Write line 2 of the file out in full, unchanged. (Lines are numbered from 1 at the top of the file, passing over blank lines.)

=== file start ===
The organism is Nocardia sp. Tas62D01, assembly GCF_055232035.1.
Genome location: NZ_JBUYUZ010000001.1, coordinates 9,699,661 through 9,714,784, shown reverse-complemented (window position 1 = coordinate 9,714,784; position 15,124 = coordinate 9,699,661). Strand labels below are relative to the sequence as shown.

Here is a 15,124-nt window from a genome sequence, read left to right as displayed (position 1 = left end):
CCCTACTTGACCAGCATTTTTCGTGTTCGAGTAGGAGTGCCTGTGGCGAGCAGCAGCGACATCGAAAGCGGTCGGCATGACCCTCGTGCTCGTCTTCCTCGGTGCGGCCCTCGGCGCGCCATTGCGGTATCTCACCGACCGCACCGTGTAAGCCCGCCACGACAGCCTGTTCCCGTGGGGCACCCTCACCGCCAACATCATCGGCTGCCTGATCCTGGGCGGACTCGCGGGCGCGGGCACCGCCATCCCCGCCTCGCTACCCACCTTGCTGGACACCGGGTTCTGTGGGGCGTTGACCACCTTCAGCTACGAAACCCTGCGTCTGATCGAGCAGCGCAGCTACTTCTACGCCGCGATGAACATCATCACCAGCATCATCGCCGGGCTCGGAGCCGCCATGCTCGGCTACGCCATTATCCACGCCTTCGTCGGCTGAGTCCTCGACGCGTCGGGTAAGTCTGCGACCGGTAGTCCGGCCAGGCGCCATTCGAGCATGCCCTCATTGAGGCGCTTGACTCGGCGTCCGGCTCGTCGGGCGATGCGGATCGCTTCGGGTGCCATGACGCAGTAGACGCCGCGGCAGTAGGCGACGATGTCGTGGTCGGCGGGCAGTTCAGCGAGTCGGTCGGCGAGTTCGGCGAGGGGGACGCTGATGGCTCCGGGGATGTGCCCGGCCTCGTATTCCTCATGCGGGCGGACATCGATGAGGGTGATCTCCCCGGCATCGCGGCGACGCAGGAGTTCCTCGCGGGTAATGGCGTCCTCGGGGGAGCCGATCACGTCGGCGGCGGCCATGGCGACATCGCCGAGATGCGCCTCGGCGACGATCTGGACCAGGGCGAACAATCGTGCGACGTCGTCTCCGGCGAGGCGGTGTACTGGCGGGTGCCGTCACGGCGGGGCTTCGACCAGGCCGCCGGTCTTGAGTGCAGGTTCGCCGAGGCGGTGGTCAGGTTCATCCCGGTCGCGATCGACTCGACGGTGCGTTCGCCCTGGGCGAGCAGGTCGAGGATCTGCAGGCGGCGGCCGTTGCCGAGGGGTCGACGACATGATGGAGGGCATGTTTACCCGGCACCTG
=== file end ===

Genome location: NZ_JBUYUZ010000001.1, coordinates 9,699,661 through 9,714,784, shown reverse-complemented (window position 1 = coordinate 9,714,784; position 15,124 = coordinate 9,699,661). Strand labels below are relative to the sequence as shown.